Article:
Acid rain is where chemicals in the air combine with rain and make the water more acidic.
Normally, the pHvalue of rain is about 5.6, which means it is a weak acid. Other chemicals can make this a stronger acid if they react with it. When this rain falls to the ground, it can kill fish in the rivers, harm plants, and dissolve building materials. This is why many gravestones are unreadable.
The most common chemicals which do this are oxides of sulphur and nitrogen, which are put into the air by power stations and vehicles (such as cars). There are also some natural causes, like volcanoes and biological processes that happen on the land, in wetlands, and in the oceans.
Many countries are trying to reduce the amount of acid rain by agreeing to treaties, and by taking part in emissions trading. In the United States, many power stations use a process called Flue gas desulphurization (FGD) to reduce the sulphur in the gases that are made.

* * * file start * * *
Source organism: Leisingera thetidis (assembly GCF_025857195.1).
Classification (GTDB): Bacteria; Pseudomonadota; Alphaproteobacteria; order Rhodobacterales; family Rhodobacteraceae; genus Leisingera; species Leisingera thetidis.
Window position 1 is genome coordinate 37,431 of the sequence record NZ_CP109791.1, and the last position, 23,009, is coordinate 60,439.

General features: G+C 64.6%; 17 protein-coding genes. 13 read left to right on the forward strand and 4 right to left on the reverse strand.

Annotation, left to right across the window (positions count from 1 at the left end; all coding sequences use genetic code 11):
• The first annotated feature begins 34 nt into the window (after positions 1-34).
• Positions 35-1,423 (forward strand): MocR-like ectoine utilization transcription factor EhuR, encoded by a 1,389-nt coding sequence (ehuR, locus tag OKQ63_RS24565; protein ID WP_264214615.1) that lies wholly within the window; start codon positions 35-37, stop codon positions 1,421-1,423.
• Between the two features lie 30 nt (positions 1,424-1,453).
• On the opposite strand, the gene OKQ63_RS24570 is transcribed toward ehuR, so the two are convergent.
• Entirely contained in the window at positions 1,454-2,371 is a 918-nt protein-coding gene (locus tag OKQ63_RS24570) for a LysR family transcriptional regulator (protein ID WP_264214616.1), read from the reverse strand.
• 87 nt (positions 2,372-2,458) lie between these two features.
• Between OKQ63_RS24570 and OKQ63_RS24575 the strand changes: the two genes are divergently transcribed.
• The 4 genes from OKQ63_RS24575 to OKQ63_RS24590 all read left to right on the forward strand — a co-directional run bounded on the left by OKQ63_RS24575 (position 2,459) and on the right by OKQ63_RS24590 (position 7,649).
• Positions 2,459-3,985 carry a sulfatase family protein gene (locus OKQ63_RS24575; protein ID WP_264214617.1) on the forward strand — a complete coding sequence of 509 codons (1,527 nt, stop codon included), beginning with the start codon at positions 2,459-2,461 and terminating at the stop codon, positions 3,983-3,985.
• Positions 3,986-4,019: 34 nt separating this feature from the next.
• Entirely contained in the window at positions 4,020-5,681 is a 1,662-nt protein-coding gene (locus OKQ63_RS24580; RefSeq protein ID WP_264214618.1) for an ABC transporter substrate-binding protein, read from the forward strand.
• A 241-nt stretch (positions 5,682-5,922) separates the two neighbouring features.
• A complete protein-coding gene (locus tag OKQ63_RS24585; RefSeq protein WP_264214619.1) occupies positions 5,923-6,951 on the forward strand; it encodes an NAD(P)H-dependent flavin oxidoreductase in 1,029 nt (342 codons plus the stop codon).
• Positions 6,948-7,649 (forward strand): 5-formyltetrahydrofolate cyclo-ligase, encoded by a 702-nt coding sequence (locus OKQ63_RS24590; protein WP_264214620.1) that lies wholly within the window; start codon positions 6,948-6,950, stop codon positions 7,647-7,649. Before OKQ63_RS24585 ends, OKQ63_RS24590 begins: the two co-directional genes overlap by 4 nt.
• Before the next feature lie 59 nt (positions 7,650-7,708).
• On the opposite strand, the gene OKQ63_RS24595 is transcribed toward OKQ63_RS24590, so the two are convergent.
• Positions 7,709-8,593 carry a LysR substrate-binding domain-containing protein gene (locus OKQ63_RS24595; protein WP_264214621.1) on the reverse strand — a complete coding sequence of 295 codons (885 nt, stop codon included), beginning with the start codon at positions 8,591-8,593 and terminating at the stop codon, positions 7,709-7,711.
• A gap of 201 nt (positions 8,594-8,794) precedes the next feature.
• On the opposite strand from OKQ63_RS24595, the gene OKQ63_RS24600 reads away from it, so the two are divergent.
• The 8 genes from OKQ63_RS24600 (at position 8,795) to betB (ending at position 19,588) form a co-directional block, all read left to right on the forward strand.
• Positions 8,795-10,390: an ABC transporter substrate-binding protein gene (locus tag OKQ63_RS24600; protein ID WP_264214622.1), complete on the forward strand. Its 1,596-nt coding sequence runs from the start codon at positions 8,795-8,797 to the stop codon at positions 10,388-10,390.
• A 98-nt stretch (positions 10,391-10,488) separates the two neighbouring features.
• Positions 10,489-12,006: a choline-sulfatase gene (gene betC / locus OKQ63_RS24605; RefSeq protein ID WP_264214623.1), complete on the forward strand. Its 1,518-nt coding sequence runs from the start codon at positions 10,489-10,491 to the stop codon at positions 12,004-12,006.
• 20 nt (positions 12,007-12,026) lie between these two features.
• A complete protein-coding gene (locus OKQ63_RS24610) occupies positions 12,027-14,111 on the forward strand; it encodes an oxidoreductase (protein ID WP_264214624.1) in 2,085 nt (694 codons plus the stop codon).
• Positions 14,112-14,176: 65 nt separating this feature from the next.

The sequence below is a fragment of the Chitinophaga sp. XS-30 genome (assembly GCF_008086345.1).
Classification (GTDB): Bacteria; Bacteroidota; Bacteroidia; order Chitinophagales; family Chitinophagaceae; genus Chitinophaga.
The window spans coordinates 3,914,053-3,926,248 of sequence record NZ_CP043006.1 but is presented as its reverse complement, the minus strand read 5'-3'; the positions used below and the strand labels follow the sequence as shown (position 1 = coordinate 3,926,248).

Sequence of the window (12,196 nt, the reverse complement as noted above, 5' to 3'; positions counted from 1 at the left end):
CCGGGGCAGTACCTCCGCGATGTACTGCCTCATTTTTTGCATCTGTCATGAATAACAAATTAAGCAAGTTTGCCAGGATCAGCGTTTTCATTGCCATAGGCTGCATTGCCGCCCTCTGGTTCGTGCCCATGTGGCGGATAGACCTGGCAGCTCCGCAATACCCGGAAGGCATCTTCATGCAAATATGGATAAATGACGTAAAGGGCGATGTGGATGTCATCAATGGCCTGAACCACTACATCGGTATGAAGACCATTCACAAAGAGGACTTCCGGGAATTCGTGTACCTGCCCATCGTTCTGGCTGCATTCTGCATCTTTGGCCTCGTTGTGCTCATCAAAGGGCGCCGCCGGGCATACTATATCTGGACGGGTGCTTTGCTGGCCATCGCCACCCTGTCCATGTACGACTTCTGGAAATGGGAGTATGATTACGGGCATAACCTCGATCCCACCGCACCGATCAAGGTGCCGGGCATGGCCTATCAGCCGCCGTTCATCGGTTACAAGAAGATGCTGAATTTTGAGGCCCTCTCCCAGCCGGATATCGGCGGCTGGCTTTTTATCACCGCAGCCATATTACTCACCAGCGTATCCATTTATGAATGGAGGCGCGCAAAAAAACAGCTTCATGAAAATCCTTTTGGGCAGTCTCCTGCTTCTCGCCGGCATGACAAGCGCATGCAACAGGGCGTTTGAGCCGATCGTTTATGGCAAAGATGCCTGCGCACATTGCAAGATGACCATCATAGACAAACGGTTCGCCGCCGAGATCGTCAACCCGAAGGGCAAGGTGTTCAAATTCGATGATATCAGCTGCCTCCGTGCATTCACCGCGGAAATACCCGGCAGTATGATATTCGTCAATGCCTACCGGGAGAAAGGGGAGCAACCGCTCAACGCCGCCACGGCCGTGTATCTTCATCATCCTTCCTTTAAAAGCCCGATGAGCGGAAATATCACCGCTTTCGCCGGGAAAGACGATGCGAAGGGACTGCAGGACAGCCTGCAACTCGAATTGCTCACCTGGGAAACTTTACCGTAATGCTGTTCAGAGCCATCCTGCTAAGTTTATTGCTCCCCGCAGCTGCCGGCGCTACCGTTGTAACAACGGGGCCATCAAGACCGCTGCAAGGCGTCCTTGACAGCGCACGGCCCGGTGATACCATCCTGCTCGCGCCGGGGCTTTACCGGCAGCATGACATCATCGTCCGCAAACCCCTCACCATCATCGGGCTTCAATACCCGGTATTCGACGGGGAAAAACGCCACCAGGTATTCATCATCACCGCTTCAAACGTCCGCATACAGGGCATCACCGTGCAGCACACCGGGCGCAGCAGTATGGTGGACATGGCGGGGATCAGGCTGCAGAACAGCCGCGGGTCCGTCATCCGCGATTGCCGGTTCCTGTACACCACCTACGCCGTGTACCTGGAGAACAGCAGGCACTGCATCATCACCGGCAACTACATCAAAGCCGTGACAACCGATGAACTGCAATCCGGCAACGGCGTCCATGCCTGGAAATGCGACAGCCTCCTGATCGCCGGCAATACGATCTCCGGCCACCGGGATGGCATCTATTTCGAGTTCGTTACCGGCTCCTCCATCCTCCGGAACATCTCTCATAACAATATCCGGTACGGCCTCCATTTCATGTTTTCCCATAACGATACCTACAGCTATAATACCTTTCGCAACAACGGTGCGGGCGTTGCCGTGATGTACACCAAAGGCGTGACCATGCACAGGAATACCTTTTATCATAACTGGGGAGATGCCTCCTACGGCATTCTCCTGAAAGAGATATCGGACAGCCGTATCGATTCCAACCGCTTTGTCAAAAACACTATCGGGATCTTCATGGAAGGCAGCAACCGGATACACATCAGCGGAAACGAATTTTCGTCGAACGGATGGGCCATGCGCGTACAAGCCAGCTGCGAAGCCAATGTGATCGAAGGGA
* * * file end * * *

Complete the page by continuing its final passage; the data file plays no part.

Acid rain can make forests grow slower, or even destroy them. This affects animals and their natural habitats. Acid rain can also pollute a water supply, and this may not be noticed because the water will look the same. It would also hurt or in some cases it has been known to burn people and kill small mammals such as cats and dogs and mice. It could be a contributing factor to other diseases such as Cancer and Alzheimer. It could corrode metals such as TV aerials, cars, but that will have to be very very strong acid.
See also: Acid Rain K-12 Experiments & Background Information
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